NIST’s new project for securing public benefits programs

Adaption of digital-identity guidelines will support those who need help to pay for food, housing and medical expenses.

  • The National Institute of Standards and Technology has a new project to help secure public benefits programs. NIST will adapt its digital identity guidelines to support public beneficiary programs, including those used to pay for food, housing and medical expenses. The agency is working with the Digital Benefits Network and the Center for Democracy and Technology on the two-year project. It comes amid concerns around fraud and cyber attacks on government benefits programs. NIST leaders said the goal is to balance access and security.
  • Agencies know more today about the security of their endpoint devices than ever before. The Cybersecurity and Infrastructure Security Agency (CISA) spent tens of millions of dollars last year to install technology to protect agency device endpoints. The Office of Management and Budget (OMB) told Congress in its annual Federal Information Security Modernization Act (FISMA) report, that 76 agencies have met the criteria to have at least 80% of all known endpoints covered by the Continuous Diagnostics and Mitigation (CDM) program. Of those 76 agencies, 36 are using CISA's Persistent Access Capability (PAC) tools to enable continuous threat hunting activities. CISA has now deployed more than 750,000 endpoint detection and response (EDR) licenses across 54 agencies since 2021.
  • The Marine Corps has launched a pilot program that will allow qualified civilians to enlist at ranks up to gunnery sergeant, if they have certain high-tech skills. The program’s initial focus is on military occupational specialties that have shortages. For the initial effort, the Corps is looking to fill cyberspace warfare operator and signals intelligence collection manager roles. Veterans or civilians with a degree in computer science, information systems, engineering or other related fields are encouraged to apply. Civilians will have to go through Marine Corps basic training to qualify. The Marine Corps Talent Acquisition program is a two-year pilot.
  • The Department of Veterans Affairs is giving veterans more options to get health care and benefits. In some cases, it takes just a few taps on their smartphones. VA’s flagship health-and-benefits app recently surpassed more than two million total downloads. It is also seeing more than a million monthly users. VA launched the app less than three years ago. The app allows veterans, among other things, to message their doctors, view upcoming health care appointments, and check the status of benefits claims. Charles Worthington, VA’s chief technology officer, said more and more veterans are looking to sign up for services right from their phones. “We wanted to ask ourselves, the question is this the best experience we can provide to smartphone users?”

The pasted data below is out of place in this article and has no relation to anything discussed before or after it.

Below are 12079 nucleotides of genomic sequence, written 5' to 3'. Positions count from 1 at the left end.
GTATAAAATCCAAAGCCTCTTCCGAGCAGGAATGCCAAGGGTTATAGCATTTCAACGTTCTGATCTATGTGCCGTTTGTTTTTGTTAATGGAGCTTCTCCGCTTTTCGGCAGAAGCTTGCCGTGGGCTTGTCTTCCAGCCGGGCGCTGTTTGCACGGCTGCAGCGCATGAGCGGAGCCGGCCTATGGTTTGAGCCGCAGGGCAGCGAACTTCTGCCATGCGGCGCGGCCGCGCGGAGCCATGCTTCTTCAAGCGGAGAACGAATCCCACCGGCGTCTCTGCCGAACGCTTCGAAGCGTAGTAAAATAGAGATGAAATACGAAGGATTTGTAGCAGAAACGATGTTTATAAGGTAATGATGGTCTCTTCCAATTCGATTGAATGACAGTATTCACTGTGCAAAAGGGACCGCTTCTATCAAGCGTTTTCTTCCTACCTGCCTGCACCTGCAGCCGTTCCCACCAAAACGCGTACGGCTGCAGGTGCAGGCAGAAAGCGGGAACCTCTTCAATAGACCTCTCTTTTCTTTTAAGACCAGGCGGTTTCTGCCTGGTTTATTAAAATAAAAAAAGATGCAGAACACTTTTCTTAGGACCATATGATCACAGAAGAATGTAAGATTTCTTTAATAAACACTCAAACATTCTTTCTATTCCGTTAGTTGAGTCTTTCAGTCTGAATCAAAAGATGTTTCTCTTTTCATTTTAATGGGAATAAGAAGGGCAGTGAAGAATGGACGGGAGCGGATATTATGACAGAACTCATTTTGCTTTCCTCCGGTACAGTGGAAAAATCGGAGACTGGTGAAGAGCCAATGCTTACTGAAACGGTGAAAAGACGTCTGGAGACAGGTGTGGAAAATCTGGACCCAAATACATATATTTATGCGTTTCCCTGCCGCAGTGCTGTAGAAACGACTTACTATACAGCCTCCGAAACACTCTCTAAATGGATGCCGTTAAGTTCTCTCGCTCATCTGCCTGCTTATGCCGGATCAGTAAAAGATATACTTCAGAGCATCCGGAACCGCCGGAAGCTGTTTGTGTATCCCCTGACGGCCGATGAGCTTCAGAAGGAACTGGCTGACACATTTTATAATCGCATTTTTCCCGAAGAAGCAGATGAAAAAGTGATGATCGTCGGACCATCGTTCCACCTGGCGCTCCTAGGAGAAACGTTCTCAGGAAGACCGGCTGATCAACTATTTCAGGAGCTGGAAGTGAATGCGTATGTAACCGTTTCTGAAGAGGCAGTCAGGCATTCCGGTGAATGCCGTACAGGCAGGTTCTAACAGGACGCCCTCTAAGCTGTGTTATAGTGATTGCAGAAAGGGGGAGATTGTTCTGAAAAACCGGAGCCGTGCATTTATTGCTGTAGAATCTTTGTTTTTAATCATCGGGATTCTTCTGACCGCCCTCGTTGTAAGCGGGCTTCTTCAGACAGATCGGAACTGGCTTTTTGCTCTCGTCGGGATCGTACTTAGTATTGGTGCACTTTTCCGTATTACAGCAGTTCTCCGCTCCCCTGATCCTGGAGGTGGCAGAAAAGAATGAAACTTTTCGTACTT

• The first-ever Acquisition and Sustainment Workforce Framework from the Defense Department outlines four pillars to improve how the military recruits, trains and retains contracting officers and other acquisition workers. The focus areas include acquisition innovation, making DoD an employer of choice, talent development, and continuous improvement of workforce policies, programs and processes. DoD said each pillar includes initiatives prioritized by Acquisition and Sustainment leadership that will be pursued and measured against specific metrics. The framework also details how DoD will recruit from non-traditional communities, promote industrial careers, increase apprenticeship programs, grow manufacturing and STEM skills, and upskill existing acquisition and sustainment workers.
    (DoD issues first-ever Acquisition and Sustainment Workforce Framework - Undersecretary of Defense for Acquisition and Sustainment)
  • The IRS is reducing underutilized office space, but still has plenty it doesn’t need. The Treasury Inspector General for Tax Administration finds more than half of IRS buildings had a workstation occupancy rate of 50% or less. The watchdog said the IRS has not rolled out shared workstations for most employees, who frequently telework. Since fiscal 2018, the IRS has reduced its office space by about two million square feet. It holds more than 22 million square feet of office space across the country.
  • Agencies processed a record 1.1 million Freedom of Information Act (FOIA) requests last year, according to the Justice Department's summary of annual FOIA reports released this week. Agencies also received nearly 1.2 million FOIA requests in 2023, another record number. The Department of Homeland Security accounts for more than half of all FOIA requests received and processed every year. There was a slight improvement in the government-wide FOIA backlog, as it decreased by 2.8% to about 200,000 cases at the end of 2023.
  • The Department of the Air Force is looking for its next chief data and artificial intelligence officer. The service’s CDAO will be responsible for advancing data and artificial intelligence efforts across the Air Force and Space Force. The candidate must possess executive-level knowledge and experience in enterprise data management, as well as artificial intelligence and machine learning strategy. Applications are due by June 18.

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